Let's take a look at this drink first from a taste standpoint. The classic Cosmopolitan
has a bit of sweetness. That sweetness comes from the natural sugars in the cranberry juice and the sugar from the orange liqueur. And that's ok. Purists and snobs will grumble a bit about how the 90s cocktail culture has ruined the classic cocktail culture by adulterating the drinks with a lot of extra sweetness but let's be realistic here. A little sweetness isn't a bad thing. It's like having a little bass groove in your music. It's a good thing.
Alcohol is, by nature, kind of astringent (dry as in the opposite of sweet). Cocktails for decades have commonly added a touch of sweetness from Drambuie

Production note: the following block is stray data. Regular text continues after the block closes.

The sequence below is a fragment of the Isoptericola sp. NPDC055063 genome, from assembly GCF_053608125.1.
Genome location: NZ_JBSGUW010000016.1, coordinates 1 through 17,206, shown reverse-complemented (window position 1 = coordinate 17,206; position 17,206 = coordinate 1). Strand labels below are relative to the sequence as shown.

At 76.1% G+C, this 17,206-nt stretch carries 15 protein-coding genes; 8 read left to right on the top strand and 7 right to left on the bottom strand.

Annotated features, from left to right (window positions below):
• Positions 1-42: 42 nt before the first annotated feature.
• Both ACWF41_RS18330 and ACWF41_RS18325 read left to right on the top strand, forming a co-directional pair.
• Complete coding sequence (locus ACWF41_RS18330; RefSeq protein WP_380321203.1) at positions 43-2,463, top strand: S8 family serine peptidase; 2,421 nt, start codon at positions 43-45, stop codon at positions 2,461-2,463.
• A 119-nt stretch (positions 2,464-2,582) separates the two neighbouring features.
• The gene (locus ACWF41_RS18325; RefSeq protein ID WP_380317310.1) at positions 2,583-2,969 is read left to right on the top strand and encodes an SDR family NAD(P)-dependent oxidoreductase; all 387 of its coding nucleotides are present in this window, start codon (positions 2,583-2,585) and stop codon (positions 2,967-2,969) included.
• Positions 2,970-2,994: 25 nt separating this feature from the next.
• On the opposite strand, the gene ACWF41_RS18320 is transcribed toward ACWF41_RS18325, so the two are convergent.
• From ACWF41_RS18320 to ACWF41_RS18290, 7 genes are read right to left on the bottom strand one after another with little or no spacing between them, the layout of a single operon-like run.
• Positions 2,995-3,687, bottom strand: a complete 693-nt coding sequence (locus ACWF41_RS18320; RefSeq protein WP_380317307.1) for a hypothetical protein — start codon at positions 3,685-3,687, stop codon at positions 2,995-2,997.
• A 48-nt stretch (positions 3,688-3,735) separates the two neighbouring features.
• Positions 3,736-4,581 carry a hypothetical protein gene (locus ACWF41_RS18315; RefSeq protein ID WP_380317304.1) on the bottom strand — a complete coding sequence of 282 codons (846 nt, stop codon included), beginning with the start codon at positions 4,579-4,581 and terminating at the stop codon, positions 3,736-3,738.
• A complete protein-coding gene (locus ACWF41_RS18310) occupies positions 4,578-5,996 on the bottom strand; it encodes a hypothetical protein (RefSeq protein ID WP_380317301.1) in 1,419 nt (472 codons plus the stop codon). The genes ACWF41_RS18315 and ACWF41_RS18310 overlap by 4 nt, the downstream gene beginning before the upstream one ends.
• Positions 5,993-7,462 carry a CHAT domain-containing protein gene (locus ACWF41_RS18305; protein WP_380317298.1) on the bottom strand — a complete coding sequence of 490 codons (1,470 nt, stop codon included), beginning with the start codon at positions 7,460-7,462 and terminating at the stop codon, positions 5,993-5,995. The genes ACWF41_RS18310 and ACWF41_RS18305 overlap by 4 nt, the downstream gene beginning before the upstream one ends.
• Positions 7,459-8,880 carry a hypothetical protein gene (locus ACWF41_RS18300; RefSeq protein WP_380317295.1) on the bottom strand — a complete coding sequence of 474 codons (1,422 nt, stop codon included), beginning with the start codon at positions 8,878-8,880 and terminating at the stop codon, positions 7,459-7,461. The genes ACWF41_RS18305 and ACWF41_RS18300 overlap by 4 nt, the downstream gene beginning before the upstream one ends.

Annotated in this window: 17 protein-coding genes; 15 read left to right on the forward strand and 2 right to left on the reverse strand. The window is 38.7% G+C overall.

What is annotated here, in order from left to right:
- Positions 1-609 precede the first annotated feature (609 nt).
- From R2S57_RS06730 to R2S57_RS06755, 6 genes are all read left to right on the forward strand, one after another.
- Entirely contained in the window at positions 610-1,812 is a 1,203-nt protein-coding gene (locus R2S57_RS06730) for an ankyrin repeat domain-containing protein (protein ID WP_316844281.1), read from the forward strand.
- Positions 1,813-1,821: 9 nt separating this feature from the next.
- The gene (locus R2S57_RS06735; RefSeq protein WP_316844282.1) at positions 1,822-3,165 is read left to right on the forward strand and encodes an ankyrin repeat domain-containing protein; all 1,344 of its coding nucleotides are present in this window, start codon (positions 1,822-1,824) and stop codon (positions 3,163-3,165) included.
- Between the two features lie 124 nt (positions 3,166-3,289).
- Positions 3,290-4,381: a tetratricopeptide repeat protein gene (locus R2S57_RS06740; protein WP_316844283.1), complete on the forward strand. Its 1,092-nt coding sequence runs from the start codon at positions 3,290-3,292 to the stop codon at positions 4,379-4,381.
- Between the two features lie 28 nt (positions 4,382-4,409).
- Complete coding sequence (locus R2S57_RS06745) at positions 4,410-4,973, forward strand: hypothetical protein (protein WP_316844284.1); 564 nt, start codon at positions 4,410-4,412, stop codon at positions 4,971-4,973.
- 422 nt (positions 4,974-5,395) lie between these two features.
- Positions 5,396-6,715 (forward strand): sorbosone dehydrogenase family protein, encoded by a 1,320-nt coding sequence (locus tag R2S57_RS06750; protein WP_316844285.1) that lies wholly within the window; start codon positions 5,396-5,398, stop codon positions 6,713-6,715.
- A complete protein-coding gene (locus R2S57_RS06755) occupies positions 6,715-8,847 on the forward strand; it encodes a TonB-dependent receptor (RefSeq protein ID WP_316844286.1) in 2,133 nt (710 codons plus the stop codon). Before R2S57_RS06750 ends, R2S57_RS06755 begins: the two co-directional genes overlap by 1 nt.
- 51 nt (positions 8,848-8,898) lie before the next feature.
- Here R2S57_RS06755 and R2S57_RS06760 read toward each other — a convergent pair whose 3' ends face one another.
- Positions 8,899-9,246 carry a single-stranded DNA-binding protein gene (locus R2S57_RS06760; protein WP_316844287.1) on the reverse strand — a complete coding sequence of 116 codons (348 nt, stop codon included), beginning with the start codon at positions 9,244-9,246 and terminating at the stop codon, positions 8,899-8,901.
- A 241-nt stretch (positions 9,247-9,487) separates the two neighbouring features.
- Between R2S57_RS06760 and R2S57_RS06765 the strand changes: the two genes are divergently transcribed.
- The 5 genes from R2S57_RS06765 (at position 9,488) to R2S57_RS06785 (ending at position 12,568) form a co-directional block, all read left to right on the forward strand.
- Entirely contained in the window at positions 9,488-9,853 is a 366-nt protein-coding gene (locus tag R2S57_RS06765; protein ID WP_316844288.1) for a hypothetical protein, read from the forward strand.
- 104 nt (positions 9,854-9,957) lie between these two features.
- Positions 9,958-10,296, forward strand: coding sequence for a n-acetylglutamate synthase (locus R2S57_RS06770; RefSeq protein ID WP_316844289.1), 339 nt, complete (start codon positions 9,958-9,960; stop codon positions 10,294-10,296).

in the Rusty Nail
to even out the scotch, or the sweet vermouth to give a little something to the rye whiskey in a Manhattan
, or even the added sugars in genevere style gins. This is to say nothing of the continuing popularity of liqueurs and schnapps of all types. A little sweetness is ok.
But it's easy to go overboard.
You've been there, sitting in your car, when the low-rider next to you comes rolling up with the bass thumping. And not merely thumping. It's rattling the speakers, rattling the car, rattling your tooth fillings, and vibrating your sternum. You've been in the club where the base is bouncing your drink across the table with the reverberations. Saying these are examples of too much bass is like saying that Bill Gates is a little wealthy.